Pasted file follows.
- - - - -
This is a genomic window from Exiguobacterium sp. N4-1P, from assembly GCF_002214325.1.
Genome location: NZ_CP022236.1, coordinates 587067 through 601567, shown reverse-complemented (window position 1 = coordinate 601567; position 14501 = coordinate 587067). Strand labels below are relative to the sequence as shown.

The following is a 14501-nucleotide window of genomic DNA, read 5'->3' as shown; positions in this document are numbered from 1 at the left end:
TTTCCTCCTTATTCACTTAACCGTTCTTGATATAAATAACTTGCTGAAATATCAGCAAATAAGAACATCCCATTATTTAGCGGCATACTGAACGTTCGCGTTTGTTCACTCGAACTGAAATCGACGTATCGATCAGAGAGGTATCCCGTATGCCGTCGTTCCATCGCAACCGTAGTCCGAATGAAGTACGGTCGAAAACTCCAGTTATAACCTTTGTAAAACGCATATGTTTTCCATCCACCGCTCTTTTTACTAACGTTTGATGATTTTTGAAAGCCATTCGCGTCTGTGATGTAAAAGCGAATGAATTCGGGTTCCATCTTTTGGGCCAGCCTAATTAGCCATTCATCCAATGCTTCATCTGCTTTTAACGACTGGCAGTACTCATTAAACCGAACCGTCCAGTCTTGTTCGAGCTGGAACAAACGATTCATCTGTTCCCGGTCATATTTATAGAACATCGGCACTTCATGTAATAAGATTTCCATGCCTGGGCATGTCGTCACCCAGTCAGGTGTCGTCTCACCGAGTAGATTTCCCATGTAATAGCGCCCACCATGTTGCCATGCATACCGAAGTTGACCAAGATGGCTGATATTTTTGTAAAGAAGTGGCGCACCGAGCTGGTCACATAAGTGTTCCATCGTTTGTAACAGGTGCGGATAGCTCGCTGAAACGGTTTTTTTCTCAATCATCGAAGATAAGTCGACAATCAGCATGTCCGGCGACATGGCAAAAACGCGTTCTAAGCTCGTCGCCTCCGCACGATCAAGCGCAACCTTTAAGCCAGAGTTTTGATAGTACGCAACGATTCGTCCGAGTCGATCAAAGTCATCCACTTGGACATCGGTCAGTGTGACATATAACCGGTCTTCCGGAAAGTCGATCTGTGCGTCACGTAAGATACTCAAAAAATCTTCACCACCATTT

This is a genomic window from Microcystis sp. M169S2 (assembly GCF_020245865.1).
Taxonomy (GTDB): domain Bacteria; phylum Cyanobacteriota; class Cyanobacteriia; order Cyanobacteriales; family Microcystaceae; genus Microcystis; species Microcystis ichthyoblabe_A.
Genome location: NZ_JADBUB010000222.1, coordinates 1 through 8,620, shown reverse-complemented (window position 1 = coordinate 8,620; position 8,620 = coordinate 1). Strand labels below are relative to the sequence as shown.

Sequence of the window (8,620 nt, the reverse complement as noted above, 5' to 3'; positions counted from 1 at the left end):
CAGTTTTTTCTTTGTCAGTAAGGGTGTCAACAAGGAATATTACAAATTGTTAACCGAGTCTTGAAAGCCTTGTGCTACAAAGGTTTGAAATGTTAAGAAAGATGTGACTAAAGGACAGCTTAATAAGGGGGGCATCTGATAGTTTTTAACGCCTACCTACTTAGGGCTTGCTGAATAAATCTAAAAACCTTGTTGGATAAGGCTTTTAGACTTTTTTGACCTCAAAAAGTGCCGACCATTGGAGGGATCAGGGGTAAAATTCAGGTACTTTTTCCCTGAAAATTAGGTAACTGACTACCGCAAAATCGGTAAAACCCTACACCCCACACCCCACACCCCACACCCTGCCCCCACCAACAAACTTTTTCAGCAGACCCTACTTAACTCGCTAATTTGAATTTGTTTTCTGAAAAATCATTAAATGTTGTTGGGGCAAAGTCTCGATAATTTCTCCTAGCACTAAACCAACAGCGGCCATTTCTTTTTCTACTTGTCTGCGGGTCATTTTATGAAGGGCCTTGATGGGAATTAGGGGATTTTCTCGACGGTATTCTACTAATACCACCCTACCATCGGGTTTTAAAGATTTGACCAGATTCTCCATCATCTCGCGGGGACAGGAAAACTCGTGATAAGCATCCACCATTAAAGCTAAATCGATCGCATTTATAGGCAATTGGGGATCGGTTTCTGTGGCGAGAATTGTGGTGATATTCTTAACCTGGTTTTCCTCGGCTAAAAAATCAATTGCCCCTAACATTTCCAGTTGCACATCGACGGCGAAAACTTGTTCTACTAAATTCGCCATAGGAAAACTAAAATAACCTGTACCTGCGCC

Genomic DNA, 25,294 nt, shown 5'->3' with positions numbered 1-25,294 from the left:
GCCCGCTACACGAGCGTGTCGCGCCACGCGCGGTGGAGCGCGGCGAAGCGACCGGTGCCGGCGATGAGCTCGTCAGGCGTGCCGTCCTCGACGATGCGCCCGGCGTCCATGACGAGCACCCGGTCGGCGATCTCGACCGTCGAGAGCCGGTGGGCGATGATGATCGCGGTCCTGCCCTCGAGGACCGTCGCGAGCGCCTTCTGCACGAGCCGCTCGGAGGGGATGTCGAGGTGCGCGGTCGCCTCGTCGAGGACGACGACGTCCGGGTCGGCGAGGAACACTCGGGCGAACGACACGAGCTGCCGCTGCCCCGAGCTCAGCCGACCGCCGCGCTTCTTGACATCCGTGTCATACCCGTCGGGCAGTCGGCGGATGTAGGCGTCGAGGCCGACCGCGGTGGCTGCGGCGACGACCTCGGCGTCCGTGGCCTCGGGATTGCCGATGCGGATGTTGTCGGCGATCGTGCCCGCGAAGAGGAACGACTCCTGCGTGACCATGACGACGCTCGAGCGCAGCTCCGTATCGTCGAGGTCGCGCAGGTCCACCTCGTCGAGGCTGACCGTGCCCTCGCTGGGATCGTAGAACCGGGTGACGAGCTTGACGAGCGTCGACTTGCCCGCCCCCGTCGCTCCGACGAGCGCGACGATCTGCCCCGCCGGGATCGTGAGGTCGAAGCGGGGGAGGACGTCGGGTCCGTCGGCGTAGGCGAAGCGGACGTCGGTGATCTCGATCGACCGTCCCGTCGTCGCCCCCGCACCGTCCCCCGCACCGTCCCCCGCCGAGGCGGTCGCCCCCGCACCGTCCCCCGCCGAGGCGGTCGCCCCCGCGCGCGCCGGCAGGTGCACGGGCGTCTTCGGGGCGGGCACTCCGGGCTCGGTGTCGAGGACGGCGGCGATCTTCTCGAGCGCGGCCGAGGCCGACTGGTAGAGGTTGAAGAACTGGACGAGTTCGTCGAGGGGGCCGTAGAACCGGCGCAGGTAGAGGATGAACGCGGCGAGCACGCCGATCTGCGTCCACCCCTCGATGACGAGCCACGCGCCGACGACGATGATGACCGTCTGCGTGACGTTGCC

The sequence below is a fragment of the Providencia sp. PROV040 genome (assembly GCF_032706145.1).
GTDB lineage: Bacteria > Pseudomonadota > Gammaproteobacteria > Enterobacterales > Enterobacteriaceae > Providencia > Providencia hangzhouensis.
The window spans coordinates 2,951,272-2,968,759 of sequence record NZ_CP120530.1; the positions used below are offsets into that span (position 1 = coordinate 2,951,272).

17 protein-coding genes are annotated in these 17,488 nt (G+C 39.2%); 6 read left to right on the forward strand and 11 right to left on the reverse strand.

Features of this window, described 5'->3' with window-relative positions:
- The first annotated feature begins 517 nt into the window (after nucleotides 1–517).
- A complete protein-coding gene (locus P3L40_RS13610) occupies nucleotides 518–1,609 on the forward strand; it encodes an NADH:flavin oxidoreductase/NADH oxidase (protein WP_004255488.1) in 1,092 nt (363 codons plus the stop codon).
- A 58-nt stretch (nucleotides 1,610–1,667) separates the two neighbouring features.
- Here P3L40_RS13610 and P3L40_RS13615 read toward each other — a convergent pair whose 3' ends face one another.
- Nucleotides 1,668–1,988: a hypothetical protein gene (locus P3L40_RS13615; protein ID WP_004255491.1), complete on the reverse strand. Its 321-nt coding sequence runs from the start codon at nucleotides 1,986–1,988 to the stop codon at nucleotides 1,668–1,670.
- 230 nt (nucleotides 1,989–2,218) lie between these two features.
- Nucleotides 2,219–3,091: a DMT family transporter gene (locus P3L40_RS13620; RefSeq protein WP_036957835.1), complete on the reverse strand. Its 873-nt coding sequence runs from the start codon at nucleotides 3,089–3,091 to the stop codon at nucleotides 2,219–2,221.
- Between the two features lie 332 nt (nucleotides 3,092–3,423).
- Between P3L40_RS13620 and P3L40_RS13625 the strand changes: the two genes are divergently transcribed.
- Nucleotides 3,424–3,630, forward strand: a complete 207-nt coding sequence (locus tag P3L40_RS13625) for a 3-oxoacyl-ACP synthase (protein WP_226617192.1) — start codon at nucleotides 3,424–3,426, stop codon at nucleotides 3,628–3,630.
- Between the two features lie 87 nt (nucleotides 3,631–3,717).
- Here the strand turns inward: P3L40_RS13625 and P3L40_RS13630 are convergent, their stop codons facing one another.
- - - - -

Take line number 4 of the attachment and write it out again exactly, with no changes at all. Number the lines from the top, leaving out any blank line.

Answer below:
TTTCCTCCTTATTCACTTAACCGTTCTTGATATAAATAACTTGCTGAAATATCAGCAAATAAGAACATCCCATTATTTAGCGGCATACTGAACGTTCGCGTTTGTTCACTCGAACTGAAATCGACGTATCGATCAGAGAGGTATCCCGTATGCCGTCGTTCCATCGCAACCGTAGTCCGAATGAAGTACGGTCGAAAACTCCAGTTATAACCTTTGTAAAACGCATATGTTTTCCATCCACCGCTCTTTTTACTAACGTTTGATGATTTTTGAAAGCCATTCGCGTCTGTGATGTAAAAGCGAATGAATTCGGGTTCCATCTTTTGGGCCAGCCTAATTAGCCATTCATCCAATGCTTCATCTGCTTTTAACGACTGGCAGTACTCATTAAACCGAACCGTCCAGTCTTGTTCGAGCTGGAACAAACGATTCATCTGTTCCCGGTCATATTTATAGAACATCGGCACTTCATGTAATAAGATTTCCATGCCTGGGCATGTCGTCACCCAGTCAGGTGTCGTCTCACCGAGTAGATTTCCCATGTAATAGCGCCCACCATGTTGCCATGCATACCGAAGTTGACCAAGATGGCTGATATTTTTGTAAAGAAGTGGCGCACCGAGCTGGTCACATAAGTGTTCCATCGTTTGTAACAGGTGCGGATAGCTCGCTGAAACGGTTTTTTTCTCAATCATCGAAGATAAGTCGACAATCAGCATGTCCGGCGACATGGCAAAAACGCGTTCTAAGCTCGTCGCCTCCGCACGATCAAGCGCAACCTTTAAGCCAGAGTTTTGATAGTACGCAACGATTCGTCCGAGTCGATCAAAGTCATCCACTTGGACATCGGTCAGTGTGACATATAACCGGTCTTCCGGAAAGTCGATCTGTGCGTCACGTAAGATACTCAAAAAATCTTCACCACCATTT